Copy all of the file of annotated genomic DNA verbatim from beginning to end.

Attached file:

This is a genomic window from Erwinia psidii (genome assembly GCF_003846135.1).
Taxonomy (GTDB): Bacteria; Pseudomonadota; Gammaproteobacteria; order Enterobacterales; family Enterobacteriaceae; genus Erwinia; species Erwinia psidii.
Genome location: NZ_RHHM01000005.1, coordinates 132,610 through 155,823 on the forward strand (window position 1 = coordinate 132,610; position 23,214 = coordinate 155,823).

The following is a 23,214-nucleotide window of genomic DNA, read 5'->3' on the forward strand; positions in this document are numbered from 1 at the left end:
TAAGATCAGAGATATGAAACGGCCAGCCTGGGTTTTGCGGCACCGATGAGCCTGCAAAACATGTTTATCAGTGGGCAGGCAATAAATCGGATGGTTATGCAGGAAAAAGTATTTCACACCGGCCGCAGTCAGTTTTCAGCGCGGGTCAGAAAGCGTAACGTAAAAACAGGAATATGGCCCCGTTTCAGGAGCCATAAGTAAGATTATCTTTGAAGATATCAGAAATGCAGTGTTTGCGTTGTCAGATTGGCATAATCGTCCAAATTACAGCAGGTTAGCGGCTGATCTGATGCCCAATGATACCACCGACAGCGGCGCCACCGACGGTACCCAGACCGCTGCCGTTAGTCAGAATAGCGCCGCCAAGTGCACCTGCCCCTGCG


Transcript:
This is a genomic window from Erwinia psidii (genome assembly GCF_003846135.1).
Taxonomy (GTDB): Bacteria; Pseudomonadota; Gammaproteobacteria; order Enterobacterales; family Enterobacteriaceae; genus Erwinia; species Erwinia psidii.
Genome location: NZ_RHHM01000005.1, coordinates 132,610 through 155,823 on the forward strand (window position 1 = coordinate 132,610; position 23,214 = coordinate 155,823).

The following is a 23,214-nucleotide window of genomic DNA, read 5'->3' on the forward strand; positions in this document are numbered from 1 at the left end:
TAAGATCAGAGATATGAAACGGCCAGCCTGGGTTTTGCGGCACCGATGAGCCTGCAAAACATGTTTATCAGTGGGCAGGCAATAAATCGGATGGTTATGCAGGAAAAAGTATTTCACACCGGCCGCAGTCAGTTTTCAGCGCGGGTCAGAAAGCGTAACGTAAAAACAGGAATATGGCCCCGTTTCAGGAGCCATAAGTAAGATTATCTTTGAAGATATCAGAAATGCAGTGTTTGCGTTGTCAGATTGGCATAATCGTCCAAATTACAGCAGGTTAGCGGCTGATCTGATGCCCAATGATACCACCGACAGCGGCGCCACCGACGGTACCCAGACCGCTGCCGTTAGTCAGAATAGCGCCGCCAAGTGCACCTGCCCCTGCG